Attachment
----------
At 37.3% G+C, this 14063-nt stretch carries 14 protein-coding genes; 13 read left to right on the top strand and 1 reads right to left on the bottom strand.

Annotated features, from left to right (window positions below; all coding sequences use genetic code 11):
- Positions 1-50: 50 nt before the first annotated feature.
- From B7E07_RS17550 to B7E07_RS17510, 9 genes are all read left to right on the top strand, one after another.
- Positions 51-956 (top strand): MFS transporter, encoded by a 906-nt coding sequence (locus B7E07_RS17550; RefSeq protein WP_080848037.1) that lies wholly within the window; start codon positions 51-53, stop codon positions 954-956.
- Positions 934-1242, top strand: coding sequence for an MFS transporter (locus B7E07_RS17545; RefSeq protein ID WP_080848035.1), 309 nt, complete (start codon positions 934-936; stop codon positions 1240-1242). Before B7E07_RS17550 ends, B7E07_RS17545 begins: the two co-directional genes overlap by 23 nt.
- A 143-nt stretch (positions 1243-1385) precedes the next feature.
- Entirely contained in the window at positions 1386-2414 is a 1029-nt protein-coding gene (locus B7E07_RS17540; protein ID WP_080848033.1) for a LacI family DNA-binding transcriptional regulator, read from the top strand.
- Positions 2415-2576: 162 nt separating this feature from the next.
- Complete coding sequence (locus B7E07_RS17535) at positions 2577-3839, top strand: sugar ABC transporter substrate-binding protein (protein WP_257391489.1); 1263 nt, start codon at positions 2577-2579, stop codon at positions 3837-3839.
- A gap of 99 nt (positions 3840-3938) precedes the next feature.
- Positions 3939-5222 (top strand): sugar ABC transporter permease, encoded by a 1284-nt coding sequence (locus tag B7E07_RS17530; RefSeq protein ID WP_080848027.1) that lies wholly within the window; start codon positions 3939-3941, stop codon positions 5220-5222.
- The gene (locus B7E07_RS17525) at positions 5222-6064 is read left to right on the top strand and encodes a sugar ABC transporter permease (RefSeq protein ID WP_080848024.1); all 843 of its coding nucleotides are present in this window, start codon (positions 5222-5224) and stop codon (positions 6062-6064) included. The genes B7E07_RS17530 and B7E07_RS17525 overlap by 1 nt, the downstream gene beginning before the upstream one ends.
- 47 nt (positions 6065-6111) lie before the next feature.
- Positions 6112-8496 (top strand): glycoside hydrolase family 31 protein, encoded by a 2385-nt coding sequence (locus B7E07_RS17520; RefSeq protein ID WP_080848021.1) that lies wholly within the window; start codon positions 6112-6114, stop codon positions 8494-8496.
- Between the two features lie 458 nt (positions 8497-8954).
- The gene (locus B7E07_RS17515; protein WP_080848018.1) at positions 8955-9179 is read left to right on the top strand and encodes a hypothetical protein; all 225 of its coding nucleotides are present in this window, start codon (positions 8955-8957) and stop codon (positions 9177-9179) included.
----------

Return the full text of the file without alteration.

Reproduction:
At 37.3% G+C, this 14063-nt stretch carries 14 protein-coding genes; 13 read left to right on the top strand and 1 reads right to left on the bottom strand.

Annotated features, from left to right (window positions below; all coding sequences use genetic code 11):
- Positions 1-50: 50 nt before the first annotated feature.
- From B7E07_RS17550 to B7E07_RS17510, 9 genes are all read left to right on the top strand, one after another.
- Positions 51-956 (top strand): MFS transporter, encoded by a 906-nt coding sequence (locus B7E07_RS17550; RefSeq protein WP_080848037.1) that lies wholly within the window; start codon positions 51-53, stop codon positions 954-956.
- Positions 934-1242, top strand: coding sequence for an MFS transporter (locus B7E07_RS17545; RefSeq protein ID WP_080848035.1), 309 nt, complete (start codon positions 934-936; stop codon positions 1240-1242). Before B7E07_RS17550 ends, B7E07_RS17545 begins: the two co-directional genes overlap by 23 nt.
- A 143-nt stretch (positions 1243-1385) precedes the next feature.
- Entirely contained in the window at positions 1386-2414 is a 1029-nt protein-coding gene (locus B7E07_RS17540; protein ID WP_080848033.1) for a LacI family DNA-binding transcriptional regulator, read from the top strand.
- Positions 2415-2576: 162 nt separating this feature from the next.
- Complete coding sequence (locus B7E07_RS17535) at positions 2577-3839, top strand: sugar ABC transporter substrate-binding protein (protein WP_257391489.1); 1263 nt, start codon at positions 2577-2579, stop codon at positions 3837-3839.
- A gap of 99 nt (positions 3840-3938) precedes the next feature.
- Positions 3939-5222 (top strand): sugar ABC transporter permease, encoded by a 1284-nt coding sequence (locus tag B7E07_RS17530; RefSeq protein ID WP_080848027.1) that lies wholly within the window; start codon positions 3939-3941, stop codon positions 5220-5222.
- The gene (locus B7E07_RS17525) at positions 5222-6064 is read left to right on the top strand and encodes a sugar ABC transporter permease (RefSeq protein ID WP_080848024.1); all 843 of its coding nucleotides are present in this window, start codon (positions 5222-5224) and stop codon (positions 6062-6064) included. The genes B7E07_RS17530 and B7E07_RS17525 overlap by 1 nt, the downstream gene beginning before the upstream one ends.
- 47 nt (positions 6065-6111) lie before the next feature.
- Positions 6112-8496 (top strand): glycoside hydrolase family 31 protein, encoded by a 2385-nt coding sequence (locus B7E07_RS17520; RefSeq protein ID WP_080848021.1) that lies wholly within the window; start codon positions 6112-6114, stop codon positions 8494-8496.
- Between the two features lie 458 nt (positions 8497-8954).
- The gene (locus B7E07_RS17515; protein WP_080848018.1) at positions 8955-9179 is read left to right on the top strand and encodes a hypothetical protein; all 225 of its coding nucleotides are present in this window, start codon (positions 8955-8957) and stop codon (positions 9177-9179) included.